Vicken, too, made that fateful return journey.
Recalling their last conversation before Vicken's capture, while Vicken was en route to Shushi, Serge says that his father was unaware of the city being completely under Azerbaijan's control. Along with one other Lebanese-Armenian, Maral Najarian, he headed to the city to take their belongings. Despite being unarmed civilians, both were captured by Azerbaijani soldiers and sent to Baku, Azerbaijan’s capital — details Vicken’s family says they didn’t learn until three months after his disappearance.
After several months, Maral Najarian was released, while Vicken was accused by the State Security Service of Azerbaijan of being a “mercenary terrorist” from Lebanon, allegedly fighting for $2,500, and found guilty by Azerbaijani court on June 14, 2021.
This decision was condemned by Armenia’s Ministry of Foreign Affairs, which stated in a press release that Vicken “was kidnapped by the Azerbaijani armed forces” and the court decision was based “on forced confessions obtained through torture.”
According to Siranush Sahakyan, an international law expert and a representative of the interests of Armenian prisoners of war at the European Court of Human Rights (ECHR), Vicken's criminal case “is completely fabricated” in response to international accusations of Azerbaijan paying foreign mercenary fighters during the 2020 war.
In its resolution on the implementation of the Common Foreign and Security Policy – Annual Report 2020 adopted in January 2021, the European Parliament accused Turkey of sending foreign “terrorist” fighters from Syria and elsewhere to Nagorno-Karabakh.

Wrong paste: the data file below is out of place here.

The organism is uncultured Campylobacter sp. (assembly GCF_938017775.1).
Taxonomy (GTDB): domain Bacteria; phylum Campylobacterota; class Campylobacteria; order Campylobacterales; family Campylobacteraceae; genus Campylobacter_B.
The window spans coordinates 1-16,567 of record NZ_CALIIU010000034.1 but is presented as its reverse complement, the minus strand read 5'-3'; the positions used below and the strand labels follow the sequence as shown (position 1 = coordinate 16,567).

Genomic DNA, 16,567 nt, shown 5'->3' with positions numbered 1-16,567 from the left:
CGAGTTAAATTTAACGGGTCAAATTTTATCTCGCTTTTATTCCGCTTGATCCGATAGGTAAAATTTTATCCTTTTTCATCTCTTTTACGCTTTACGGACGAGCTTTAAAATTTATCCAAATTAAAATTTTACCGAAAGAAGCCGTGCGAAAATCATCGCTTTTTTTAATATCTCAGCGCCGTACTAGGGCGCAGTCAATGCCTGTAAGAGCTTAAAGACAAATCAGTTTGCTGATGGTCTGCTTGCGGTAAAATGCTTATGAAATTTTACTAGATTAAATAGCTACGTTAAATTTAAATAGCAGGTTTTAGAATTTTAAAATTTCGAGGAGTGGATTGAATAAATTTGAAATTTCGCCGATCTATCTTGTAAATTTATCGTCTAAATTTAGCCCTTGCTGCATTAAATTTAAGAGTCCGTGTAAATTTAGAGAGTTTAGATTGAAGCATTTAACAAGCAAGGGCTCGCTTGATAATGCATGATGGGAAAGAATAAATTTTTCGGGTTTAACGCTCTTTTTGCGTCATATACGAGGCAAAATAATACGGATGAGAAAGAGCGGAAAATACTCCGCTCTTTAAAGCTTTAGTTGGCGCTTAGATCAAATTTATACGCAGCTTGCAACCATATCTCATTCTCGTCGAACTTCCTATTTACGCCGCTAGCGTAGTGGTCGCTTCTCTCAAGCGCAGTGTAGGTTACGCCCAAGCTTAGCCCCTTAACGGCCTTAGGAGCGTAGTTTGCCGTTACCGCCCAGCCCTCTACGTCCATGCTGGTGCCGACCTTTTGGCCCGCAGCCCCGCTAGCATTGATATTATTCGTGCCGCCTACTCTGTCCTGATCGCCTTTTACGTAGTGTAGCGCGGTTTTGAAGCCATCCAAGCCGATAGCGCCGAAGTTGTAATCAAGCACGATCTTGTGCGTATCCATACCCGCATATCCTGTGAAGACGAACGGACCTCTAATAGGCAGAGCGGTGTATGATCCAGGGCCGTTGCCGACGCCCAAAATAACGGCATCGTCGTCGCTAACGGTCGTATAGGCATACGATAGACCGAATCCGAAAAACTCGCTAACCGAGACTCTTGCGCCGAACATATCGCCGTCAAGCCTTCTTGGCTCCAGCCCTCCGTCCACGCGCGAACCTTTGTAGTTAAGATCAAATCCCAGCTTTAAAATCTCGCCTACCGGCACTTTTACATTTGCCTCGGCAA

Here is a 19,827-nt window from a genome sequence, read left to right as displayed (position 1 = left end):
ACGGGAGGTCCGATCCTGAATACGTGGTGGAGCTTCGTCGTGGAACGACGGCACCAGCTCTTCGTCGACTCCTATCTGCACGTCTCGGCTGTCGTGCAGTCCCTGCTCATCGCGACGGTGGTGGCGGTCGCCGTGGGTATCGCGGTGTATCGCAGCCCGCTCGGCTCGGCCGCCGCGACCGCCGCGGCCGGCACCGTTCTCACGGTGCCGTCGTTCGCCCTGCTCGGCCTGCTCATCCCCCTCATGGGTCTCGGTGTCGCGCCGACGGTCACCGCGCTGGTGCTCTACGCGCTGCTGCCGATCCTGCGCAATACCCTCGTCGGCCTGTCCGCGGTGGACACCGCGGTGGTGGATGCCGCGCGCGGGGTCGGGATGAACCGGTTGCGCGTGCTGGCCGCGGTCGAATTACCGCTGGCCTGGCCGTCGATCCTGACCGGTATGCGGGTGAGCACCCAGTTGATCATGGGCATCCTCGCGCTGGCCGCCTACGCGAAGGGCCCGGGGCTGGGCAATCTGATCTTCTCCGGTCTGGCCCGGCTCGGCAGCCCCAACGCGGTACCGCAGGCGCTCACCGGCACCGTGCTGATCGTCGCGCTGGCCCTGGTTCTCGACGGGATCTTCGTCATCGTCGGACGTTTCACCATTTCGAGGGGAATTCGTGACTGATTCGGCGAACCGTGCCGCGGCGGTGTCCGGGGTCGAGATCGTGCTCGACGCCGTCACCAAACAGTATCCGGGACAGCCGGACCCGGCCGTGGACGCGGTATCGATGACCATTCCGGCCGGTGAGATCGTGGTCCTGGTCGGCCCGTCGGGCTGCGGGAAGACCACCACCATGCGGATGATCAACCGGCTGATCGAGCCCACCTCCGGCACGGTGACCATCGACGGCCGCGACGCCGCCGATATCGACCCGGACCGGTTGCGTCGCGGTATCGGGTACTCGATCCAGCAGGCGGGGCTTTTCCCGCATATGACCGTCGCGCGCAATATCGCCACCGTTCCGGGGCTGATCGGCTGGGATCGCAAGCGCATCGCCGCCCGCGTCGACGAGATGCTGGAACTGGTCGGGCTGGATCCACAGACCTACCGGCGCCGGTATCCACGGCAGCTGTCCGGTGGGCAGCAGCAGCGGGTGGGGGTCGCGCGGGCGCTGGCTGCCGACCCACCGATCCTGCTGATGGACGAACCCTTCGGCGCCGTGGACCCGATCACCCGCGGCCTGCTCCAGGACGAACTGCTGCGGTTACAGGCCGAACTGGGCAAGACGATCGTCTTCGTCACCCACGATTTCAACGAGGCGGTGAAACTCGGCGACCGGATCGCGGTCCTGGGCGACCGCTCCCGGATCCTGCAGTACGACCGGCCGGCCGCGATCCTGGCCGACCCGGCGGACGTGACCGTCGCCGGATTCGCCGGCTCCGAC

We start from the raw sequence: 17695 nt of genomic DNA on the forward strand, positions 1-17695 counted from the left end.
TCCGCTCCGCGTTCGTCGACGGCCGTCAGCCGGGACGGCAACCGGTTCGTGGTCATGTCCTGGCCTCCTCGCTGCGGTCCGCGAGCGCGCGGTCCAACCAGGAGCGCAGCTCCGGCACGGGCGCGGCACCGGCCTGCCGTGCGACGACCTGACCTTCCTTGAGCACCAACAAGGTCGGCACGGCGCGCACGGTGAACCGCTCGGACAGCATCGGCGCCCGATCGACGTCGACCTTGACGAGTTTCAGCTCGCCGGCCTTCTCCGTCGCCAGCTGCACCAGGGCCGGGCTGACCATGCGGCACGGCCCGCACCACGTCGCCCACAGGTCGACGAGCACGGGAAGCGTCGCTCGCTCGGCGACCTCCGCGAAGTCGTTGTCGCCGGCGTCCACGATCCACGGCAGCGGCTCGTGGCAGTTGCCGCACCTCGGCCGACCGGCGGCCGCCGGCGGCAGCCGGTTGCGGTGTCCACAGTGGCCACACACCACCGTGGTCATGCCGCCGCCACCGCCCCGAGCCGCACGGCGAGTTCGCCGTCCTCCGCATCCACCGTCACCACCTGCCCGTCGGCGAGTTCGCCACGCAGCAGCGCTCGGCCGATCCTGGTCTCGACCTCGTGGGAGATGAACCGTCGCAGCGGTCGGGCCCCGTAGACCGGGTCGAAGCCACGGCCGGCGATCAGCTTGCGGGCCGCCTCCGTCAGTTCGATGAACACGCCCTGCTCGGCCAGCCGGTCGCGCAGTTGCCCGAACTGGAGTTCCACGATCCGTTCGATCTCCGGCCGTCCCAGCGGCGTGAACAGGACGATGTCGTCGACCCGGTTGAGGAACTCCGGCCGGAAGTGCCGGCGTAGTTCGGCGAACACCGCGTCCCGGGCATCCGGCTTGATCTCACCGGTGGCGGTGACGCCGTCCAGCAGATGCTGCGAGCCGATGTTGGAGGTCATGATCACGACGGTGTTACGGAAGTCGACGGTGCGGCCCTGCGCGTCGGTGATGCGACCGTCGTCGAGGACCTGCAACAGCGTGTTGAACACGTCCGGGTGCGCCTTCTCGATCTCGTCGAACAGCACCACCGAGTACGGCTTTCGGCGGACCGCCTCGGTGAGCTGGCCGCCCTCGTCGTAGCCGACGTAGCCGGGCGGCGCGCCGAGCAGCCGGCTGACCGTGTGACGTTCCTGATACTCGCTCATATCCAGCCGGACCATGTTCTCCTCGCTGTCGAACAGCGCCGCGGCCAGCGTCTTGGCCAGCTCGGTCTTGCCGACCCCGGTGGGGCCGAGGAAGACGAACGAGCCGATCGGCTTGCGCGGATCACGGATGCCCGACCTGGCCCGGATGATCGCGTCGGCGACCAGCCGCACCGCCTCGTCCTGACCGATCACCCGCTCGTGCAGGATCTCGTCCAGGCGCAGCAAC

“Azerbaijan uses Armenian war prisoners to put pressure on the Armenian government and to justify keeping them as hostages, it creates fake criminal cases and carries out staged trials,” Sahakyan tells L'Orient Today.
Despite Azerbaijan's claims that Armenia used foreign mercenaries in the 2020 Nagorno-Karabakh war, no international organization has issued a statement confirming this information.
During these three years, the family has tried to prove Vicken's innocence, but their efforts have so far been unsuccessful.
In videos shown to the family by the Red Cross, Vicken is seen wearing long clothes, regardless of the weather, his family says. However, family members claim have observed signs of violence on his face, particularly during the initial months of his imprisonment.
“Many repatriated captives have testified about the torture against them, as well as the torture against Vicken with particular cruelty,” says Sahakyan. This was also confirmed by Human Rights Watch (HRW), which found that Armenians were subjected to cruel and degrading treatment and torture at the hands of Azerbaijani authorities either when they were captured, during their transfer or while in custody at various detention facilities.
Later Azerbaijan’s Ministry of Foreign Affairs rejected the claims of the HRW report stating it is “one-sided and falls short of providing an objective situation.”
Growing health concerns
From his arrest in 2020 until late last year, Vicken was forbidden by his captors from speaking Arabic, the native language of his wife Linda, leaving the couple unable to communicate properly when talking over the phone as she doesn’t speak Armenian, she says.
Because of Vicken’s 24-day hunger strike in November 2023, the couple is now finally allowed to speak Arabic.
“It was so hard to communicate with him: I could not understand what he needed, nor could I give him hope,” Linda recalls. “Even now, we cannot communicate freely as he is always guarded by Azeri soldiers, so he cannot tell me what is truly happening there. But I can feel he is in pain, he is suffering.”
The family is also extremely worried about Vicken’s health condition, as he reportedly barely eats and has lost a significant amount of weight.